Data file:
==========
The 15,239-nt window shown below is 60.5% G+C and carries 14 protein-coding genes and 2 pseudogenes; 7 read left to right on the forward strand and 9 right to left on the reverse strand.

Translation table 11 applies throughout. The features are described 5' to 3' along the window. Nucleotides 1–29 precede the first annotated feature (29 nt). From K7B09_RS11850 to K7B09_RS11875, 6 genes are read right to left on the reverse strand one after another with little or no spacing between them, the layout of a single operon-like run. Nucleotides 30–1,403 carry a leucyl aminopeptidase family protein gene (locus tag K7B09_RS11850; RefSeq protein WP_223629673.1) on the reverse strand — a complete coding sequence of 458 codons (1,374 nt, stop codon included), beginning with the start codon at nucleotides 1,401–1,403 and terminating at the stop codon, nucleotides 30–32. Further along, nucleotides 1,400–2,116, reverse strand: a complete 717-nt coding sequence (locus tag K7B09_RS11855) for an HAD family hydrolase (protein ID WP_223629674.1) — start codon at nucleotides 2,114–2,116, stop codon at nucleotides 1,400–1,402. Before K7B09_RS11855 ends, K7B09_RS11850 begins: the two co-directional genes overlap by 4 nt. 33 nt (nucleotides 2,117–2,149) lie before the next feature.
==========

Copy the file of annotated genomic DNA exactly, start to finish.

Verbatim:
The 15,239-nt window shown below is 60.5% G+C and carries 14 protein-coding genes and 2 pseudogenes; 7 read left to right on the forward strand and 9 right to left on the reverse strand.

Translation table 11 applies throughout. The features are described 5' to 3' along the window. Nucleotides 1–29 precede the first annotated feature (29 nt). From K7B09_RS11850 to K7B09_RS11875, 6 genes are read right to left on the reverse strand one after another with little or no spacing between them, the layout of a single operon-like run. Nucleotides 30–1,403 carry a leucyl aminopeptidase family protein gene (locus tag K7B09_RS11850; RefSeq protein WP_223629673.1) on the reverse strand — a complete coding sequence of 458 codons (1,374 nt, stop codon included), beginning with the start codon at nucleotides 1,401–1,403 and terminating at the stop codon, nucleotides 30–32. Further along, nucleotides 1,400–2,116, reverse strand: a complete 717-nt coding sequence (locus tag K7B09_RS11855) for an HAD family hydrolase (protein ID WP_223629674.1) — start codon at nucleotides 2,114–2,116, stop codon at nucleotides 1,400–1,402. Before K7B09_RS11855 ends, K7B09_RS11850 begins: the two co-directional genes overlap by 4 nt. 33 nt (nucleotides 2,117–2,149) lie before the next feature.